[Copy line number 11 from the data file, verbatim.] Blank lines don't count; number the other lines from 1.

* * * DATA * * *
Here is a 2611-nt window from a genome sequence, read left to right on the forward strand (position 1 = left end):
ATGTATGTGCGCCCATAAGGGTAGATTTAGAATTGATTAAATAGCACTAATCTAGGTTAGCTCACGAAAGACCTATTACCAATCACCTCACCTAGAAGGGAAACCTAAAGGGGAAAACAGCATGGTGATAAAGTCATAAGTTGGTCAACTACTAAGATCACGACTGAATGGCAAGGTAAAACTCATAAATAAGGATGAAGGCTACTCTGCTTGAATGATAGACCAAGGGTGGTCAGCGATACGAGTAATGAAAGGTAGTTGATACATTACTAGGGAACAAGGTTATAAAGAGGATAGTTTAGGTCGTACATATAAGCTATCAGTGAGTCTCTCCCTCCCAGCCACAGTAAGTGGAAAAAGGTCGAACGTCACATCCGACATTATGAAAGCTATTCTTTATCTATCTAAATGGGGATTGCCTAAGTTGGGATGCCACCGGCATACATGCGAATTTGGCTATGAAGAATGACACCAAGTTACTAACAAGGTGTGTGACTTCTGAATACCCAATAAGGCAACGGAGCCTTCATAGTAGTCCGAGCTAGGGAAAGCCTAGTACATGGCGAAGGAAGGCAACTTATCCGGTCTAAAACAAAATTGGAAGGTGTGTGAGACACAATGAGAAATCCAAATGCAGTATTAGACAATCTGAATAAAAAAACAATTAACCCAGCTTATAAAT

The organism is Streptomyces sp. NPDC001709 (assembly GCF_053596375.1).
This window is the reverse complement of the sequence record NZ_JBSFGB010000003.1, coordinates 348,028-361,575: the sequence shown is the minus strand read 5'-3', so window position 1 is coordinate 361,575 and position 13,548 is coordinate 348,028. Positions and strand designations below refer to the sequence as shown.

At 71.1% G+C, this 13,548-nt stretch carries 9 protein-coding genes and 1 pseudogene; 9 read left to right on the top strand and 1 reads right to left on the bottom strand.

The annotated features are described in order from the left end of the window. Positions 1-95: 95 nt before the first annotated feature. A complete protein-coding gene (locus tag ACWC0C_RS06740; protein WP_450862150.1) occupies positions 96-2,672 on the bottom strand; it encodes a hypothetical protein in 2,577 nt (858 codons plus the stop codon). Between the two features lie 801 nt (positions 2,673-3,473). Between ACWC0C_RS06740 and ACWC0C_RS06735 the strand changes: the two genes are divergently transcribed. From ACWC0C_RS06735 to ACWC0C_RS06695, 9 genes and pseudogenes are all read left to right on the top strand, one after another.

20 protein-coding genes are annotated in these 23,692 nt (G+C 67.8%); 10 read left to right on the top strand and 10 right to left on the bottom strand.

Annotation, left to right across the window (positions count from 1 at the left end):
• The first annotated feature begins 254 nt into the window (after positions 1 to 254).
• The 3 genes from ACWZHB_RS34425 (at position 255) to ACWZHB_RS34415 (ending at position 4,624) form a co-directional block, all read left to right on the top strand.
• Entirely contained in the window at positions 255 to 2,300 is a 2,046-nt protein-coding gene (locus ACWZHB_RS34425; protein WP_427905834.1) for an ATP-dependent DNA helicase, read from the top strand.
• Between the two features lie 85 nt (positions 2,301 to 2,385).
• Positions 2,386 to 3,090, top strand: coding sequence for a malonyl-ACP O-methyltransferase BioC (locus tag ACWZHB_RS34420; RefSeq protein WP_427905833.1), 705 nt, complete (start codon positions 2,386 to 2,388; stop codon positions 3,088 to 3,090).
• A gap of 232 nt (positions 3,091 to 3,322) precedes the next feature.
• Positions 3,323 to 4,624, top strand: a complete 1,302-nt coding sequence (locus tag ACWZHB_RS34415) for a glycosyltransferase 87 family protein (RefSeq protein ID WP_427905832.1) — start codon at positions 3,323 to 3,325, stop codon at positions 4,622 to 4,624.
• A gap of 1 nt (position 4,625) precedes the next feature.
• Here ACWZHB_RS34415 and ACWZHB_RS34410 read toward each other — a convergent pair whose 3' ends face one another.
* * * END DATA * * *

• Entirely contained in the window at positions 255 to 2,300 is a 2,046-nt protein-coding gene (locus ACWZHB_RS34425; protein WP_427905834.1) for an ATP-dependent DNA helicase, read from the top strand.